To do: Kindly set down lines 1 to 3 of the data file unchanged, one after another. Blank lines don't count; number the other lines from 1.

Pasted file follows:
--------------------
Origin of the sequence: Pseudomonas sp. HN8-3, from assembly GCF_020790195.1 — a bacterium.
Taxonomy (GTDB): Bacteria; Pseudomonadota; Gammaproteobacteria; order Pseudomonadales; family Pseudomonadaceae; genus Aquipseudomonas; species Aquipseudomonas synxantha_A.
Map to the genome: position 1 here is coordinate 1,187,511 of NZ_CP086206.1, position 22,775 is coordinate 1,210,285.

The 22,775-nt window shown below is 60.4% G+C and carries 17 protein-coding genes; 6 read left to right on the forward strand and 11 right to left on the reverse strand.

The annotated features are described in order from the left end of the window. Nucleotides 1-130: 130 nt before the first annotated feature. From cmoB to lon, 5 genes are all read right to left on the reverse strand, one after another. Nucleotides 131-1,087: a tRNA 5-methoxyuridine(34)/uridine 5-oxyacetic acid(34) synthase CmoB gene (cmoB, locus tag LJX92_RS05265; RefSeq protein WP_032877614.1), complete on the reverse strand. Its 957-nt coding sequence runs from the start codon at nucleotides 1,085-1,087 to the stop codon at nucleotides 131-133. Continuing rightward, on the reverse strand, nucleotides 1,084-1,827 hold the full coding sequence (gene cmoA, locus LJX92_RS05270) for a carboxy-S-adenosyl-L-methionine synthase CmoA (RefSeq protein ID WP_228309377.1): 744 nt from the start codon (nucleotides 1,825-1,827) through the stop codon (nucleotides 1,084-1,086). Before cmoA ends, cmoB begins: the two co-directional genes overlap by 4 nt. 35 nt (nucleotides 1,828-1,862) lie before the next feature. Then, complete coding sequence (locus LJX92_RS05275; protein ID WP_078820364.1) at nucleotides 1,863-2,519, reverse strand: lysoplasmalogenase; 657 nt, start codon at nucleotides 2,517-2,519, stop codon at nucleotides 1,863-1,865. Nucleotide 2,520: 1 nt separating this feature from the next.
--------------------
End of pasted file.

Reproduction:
Origin of the sequence: Pseudomonas sp. HN8-3, from assembly GCF_020790195.1 — a bacterium.
Taxonomy (GTDB): Bacteria; Pseudomonadota; Gammaproteobacteria; order Pseudomonadales; family Pseudomonadaceae; genus Aquipseudomonas; species Aquipseudomonas synxantha_A.
Map to the genome: position 1 here is coordinate 1,187,511 of NZ_CP086206.1, position 22,775 is coordinate 1,210,285.